Water is the most essential nutrient for sustaining life, as it hydrates, transports oxygen and other nutrients into cells, regulates body temperature, prevents constipation and cushions joints. Your body requires 8 to 12 cups of water daily to replenish the fluids lost through perspiration, urination, bowel elimination and breathing, reports Clemson Cooperative Extension. But, water may not provide a palatable taste to everyone. Healthy alternatives to water can hydrate your body while offering more appealing flavors and textures.
Coconut water derives from the inside of green coconuts, and is packaged in a juice-box as a healthful beverage. An 8-ounce serving of coconut water straight from the shell provides significant quantities of electrolytes, including 250 milligrams of sodium, 45 milligrams of phosphorus, 600 milligrams of potassium and 60 milligrams of magnesium. But, packaged coconut water tends to contain significantly less sodium, ranging from approximately 14 to 29 milligrams. Additionally, this beverage includes only 46 calories and 9 grams of carbohydrates per 8-ounce serving, reports Jennifer Koslo, a registered dietitian at Kaplan University. Coconut water hydrates the body while providing other beneficial nutrients, such as vitamins, antioxidants and amino acids.
Tea is a healthy alternative to water with a few drawbacks. Tea comes in a variety of natural flavors to appease your palette. This calorie-free beverage contains antioxidants, agents that combat free radicals in your body. Antioxidants in tea boost immune function, neutralize cancer cells, decrease bad cholesterol levels and prevent the formation of blood clots. But, tannins, a type of antioxidant present in teas, may prevent the absorption of calcium in the food you consume with your tea, reports Brown University. Furthermore, some teas contain significant amounts of caffeine. Caffeine acts as a diuretic, which may promote dehydration. Decaffeinated teas are available to assist in hydrating your body. Limit or forego adding sugar or flavoring to your tea, as this will increase the calorie content.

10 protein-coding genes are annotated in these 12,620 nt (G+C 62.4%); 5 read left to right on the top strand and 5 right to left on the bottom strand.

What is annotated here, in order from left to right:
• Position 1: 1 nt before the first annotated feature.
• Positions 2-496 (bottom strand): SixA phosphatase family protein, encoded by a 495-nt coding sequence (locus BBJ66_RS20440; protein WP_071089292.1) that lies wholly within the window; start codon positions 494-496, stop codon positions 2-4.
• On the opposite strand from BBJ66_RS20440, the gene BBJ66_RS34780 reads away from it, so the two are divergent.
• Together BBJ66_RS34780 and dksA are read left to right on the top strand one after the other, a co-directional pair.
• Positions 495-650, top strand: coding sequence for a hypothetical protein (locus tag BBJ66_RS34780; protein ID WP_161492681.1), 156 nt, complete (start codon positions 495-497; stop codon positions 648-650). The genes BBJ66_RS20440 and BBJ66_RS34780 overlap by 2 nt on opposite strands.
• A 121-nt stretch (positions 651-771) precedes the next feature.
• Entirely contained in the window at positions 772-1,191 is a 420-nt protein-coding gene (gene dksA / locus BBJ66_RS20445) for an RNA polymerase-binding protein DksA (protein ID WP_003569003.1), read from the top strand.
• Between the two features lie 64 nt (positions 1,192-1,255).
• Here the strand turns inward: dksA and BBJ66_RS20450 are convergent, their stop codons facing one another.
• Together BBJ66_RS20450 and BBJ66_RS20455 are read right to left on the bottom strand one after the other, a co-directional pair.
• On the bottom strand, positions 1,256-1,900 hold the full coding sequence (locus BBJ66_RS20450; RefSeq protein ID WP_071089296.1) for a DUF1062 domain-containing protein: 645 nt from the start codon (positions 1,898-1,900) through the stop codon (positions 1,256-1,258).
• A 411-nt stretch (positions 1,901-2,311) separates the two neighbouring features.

Infused water, also known as spa water, consists of water with added fruits, herbs or vegetables. You can purchase spa water at your local grocery store, but some brands contain added sugar or sugar substitutes. Infusing your own spa water at home with limes, lemons, oranges, cucumbers, mint or ginger provides a healthy alternative to plain water. These herbs can enhance a pitcher of cold water with natural flavors and add antioxidants to your beverage.
Low-sodium chicken or vegetable broth is a savory alternative to water. This low-sugar substitute contains only 38 calories and 72 milligrams of sodium per 1-cup serving of chicken broth. It also includes important minerals, such as magnesium, phosphorus, potassium and calcium, and 4.8 grams of protein. Add scallions or mushrooms to provide texture to this hydrating soup.
Watermelon quenches your thirst and assists in replenishing your body fluids. Ninety-two percent of watermelon is water, reports Julie Garden-Robinson, Food and Nutrition Specialist at North Dakota State University Extension Service. But, watermelon provides texture, flavor and vitamins, such as vitamin A, vitamin C and thiamine, not naturally found in drinking water. Additionally, this thirst-quenching fruit includes powerful antioxidants, such as lycopene and beta-carotene, that help combat free radicals. You can eat watermelon in slices or balls or liquefy it for a refreshing beverage.
- Kaplan University: Coconut Water: Is It Really “Nature’s Sports Drink”?
- Linus Pauling Institute: Tea
- USDA National Nutrient Database for Standard Reference: Soup, Chicken Broth, Low Sodium, Canned
- North Carolina State Cooperative Extension: Watermelon
- Clemson Cooperative Extension: Fluid Needs
- North Dakota State University Extension Service: Prairie Fare: How about Some Watermelon?